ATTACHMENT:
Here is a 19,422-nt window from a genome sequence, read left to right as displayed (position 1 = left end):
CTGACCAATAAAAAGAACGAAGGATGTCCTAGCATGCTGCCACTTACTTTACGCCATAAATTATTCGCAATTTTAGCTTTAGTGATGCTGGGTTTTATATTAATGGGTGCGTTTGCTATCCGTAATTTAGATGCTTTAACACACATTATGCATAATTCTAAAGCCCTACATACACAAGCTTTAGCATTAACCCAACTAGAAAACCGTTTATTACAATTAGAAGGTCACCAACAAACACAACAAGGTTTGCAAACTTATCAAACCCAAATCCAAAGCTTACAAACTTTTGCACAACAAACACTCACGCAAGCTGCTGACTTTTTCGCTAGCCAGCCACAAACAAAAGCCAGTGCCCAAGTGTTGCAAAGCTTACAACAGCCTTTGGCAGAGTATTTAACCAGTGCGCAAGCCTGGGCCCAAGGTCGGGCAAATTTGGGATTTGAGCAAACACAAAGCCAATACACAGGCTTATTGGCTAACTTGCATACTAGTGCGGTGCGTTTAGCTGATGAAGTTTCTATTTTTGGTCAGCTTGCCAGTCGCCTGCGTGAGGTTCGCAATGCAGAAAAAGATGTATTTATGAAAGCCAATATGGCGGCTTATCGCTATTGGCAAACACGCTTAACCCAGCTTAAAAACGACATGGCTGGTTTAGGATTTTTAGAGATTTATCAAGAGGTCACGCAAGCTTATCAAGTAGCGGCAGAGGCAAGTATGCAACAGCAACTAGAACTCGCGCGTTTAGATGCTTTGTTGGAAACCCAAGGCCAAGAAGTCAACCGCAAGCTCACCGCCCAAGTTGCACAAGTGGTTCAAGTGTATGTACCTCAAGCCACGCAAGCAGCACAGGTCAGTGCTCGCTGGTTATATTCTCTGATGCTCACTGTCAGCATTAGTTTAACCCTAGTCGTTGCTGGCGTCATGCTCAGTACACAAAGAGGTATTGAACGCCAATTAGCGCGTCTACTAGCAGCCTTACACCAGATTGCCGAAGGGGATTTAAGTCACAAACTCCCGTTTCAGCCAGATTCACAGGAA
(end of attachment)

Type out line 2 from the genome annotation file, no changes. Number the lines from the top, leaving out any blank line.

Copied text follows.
CTGACCAATAAAAAGAACGAAGGATGTCCTAGCATGCTGCCACTTACTTTACGCCATAAATTATTCGCAATTTTAGCTTTAGTGATGCTGGGTTTTATATTAATGGGTGCGTTTGCTATCCGTAATTTAGATGCTTTAACACACATTATGCATAATTCTAAAGCCCTACATACACAAGCTTTAGCATTAACCCAACTAGAAAACCGTTTATTACAATTAGAAGGTCACCAACAAACACAACAAGGTTTGCAAACTTATCAAACCCAAATCCAAAGCTTACAAACTTTTGCACAACAAACACTCACGCAAGCTGCTGACTTTTTCGCTAGCCAGCCACAAACAAAAGCCAGTGCCCAAGTGTTGCAAAGCTTACAACAGCCTTTGGCAGAGTATTTAACCAGTGCGCAAGCCTGGGCCCAAGGTCGGGCAAATTTGGGATTTGAGCAAACACAAAGCCAATACACAGGCTTATTGGCTAACTTGCATACTAGTGCGGTGCGTTTAGCTGATGAAGTTTCTATTTTTGGTCAGCTTGCCAGTCGCCTGCGTGAGGTTCGCAATGCAGAAAAAGATGTATTTATGAAAGCCAATATGGCGGCTTATCGCTATTGGCAAACACGCTTAACCCAGCTTAAAAACGACATGGCTGGTTTAGGATTTTTAGAGATTTATCAAGAGGTCACGCAAGCTTATCAAGTAGCGGCAGAGGCAAGTATGCAACAGCAACTAGAACTCGCGCGTTTAGATGCTTTGTTGGAAACCCAAGGCCAAGAAGTCAACCGCAAGCTCACCGCCCAAGTTGCACAAGTGGTTCAAGTGTATGTACCTCAAGCCACGCAAGCAGCACAGGTCAGTGCTCGCTGGTTATATTCTCTGATGCTCACTGTCAGCATTAGTTTAACCCTAGTCGTTGCTGGCGTCATGCTCAGTACACAAAGAGGTATTGAACGCCAATTAGCGCGTCTACTAGCAGCCTTACACCAGATTGCCGAAGGGGATTTAAGTCACAAACTCCCGTTTCAGCCAGATTCACAGGAA